Covid-19 is still in existence by taking numerous forms. Finland reports the first case of Covid-19 Mu Variant. This is officially termed B.1.621 by the WHO.
World Health Organisation (WHO) designated the Mu variant as a ‘Variant of Interest’. As per the reports, the Mu variant needs to be studied further as to how it impacts the immune system of the human body.
However, some of the researchers in Finland feel that there is no immediate additional threat is posed by the Covid-19 Mu variant when compared to other Covid variants.
It has to be seen how well the present Coronavirus vaccines will resist the new Mu variant. WHO has alerted about the Mu variant months back as there were symptoms of coronavirus growing in South America, Colombia and other countries.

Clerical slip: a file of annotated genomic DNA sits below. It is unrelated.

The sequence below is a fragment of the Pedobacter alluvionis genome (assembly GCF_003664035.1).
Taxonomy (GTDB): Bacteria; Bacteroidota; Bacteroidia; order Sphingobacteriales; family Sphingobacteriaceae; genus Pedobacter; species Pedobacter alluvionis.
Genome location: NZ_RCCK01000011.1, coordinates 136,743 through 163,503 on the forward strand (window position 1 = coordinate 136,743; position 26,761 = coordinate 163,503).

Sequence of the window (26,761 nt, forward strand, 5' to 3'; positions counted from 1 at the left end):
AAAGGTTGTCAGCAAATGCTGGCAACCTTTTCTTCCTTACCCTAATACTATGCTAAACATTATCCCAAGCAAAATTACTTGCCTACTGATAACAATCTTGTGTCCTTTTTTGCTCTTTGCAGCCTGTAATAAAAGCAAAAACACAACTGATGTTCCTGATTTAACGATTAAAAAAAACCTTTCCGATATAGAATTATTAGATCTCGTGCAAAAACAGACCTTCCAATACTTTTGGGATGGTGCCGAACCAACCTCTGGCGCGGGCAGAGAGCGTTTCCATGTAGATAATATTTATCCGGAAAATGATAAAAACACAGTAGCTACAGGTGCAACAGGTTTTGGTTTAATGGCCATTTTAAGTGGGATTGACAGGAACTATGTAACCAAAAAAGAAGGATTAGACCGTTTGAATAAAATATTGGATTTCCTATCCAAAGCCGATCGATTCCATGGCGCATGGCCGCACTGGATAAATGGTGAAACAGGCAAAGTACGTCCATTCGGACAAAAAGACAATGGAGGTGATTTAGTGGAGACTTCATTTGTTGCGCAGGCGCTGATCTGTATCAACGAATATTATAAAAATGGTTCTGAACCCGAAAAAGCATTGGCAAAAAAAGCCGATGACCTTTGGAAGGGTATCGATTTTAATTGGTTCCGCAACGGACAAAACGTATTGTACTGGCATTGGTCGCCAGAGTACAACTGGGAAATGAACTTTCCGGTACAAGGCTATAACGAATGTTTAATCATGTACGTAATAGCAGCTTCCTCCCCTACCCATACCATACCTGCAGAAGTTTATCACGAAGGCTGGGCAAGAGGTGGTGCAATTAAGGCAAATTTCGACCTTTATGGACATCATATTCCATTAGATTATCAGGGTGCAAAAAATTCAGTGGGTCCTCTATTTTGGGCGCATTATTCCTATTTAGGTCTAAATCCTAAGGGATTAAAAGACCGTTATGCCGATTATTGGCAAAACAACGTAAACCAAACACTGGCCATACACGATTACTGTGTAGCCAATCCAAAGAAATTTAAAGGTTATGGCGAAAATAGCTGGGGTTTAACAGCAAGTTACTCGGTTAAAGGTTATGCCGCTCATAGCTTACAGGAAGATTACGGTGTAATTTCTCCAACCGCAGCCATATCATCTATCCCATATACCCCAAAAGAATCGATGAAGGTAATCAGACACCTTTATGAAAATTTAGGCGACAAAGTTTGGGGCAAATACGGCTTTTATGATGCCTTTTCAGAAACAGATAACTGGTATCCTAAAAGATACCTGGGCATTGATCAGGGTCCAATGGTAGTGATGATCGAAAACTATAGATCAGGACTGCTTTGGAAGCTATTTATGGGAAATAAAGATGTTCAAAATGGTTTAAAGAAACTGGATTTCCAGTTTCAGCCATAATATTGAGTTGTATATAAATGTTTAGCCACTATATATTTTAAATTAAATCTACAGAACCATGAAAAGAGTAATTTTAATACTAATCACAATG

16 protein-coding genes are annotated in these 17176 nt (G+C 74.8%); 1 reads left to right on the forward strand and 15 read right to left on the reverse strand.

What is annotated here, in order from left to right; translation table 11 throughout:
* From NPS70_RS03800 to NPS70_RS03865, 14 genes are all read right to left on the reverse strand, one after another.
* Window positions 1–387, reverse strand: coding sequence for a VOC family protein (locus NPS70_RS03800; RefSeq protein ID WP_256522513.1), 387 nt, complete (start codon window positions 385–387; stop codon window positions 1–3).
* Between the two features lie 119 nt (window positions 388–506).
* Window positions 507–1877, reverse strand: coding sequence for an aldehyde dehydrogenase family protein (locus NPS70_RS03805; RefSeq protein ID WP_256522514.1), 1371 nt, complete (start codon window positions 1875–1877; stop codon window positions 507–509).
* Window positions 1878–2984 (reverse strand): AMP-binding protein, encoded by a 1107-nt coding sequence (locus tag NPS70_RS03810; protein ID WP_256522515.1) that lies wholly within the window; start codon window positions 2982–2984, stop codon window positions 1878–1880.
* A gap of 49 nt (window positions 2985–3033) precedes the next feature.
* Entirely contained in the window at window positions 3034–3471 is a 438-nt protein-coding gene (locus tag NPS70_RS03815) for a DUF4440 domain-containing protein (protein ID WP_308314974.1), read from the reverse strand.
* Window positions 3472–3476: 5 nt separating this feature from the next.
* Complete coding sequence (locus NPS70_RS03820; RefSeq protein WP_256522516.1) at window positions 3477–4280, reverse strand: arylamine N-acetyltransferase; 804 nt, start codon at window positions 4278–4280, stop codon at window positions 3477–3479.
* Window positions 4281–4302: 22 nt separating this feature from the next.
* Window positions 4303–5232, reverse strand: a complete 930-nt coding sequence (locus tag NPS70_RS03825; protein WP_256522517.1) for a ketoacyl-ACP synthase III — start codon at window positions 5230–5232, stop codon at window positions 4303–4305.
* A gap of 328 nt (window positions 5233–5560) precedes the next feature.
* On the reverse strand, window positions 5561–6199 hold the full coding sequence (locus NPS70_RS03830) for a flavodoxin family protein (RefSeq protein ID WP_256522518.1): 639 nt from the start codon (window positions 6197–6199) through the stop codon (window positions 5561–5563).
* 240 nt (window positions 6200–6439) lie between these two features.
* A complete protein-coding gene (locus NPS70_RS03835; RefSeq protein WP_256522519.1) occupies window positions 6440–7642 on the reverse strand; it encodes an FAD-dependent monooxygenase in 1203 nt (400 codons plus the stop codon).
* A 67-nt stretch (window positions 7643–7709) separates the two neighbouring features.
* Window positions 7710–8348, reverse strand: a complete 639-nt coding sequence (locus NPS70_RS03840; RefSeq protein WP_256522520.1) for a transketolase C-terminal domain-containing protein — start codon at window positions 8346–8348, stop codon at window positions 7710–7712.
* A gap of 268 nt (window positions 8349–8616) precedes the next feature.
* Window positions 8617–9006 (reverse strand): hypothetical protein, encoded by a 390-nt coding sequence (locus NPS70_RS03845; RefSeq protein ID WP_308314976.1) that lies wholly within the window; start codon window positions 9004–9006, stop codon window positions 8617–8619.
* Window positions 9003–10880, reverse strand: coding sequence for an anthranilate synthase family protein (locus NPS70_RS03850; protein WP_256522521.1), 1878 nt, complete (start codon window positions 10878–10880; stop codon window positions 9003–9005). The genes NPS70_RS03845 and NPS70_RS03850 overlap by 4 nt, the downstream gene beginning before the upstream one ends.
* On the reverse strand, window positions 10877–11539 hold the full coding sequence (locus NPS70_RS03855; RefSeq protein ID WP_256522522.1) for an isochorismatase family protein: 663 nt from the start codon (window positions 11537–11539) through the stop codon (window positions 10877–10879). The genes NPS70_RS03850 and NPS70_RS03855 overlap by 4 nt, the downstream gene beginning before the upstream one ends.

So far, the coronavirus has taken many forms and as it passed through different nations across the globe. Being an infectious disease it is quite common to take various forms while spreading from one person to the other.
According to the WHO’s Bulletin published earlier this month, Mu has caused some larger outbreaks in South America and Europe. WHO also expressed several concerning mutations, and assigned a Greek letter name to it. Mu carries key mutations, including E484K, N501Y, and D614G, that have been linked with increased transmissibility and reduced immune protection.
WHO is monitoring Mu for changes in South America, especially in areas where it is co-circulating with the Delta variant.
WHO’s emerging diseases unit head, Maria van Kerkhove said
circulation of the variant is decreasing globally but needs to be observed closely.
In a press briefing, White House chief medical advisor Anthony Fauci said
US officials are watching it, but so far Mu is not considered an immediate threat.
So far the Mu represents 39% of variants sequenced in Colombia, 13% in Ecuador. Also, the Mu variant represents below 0.1% globally.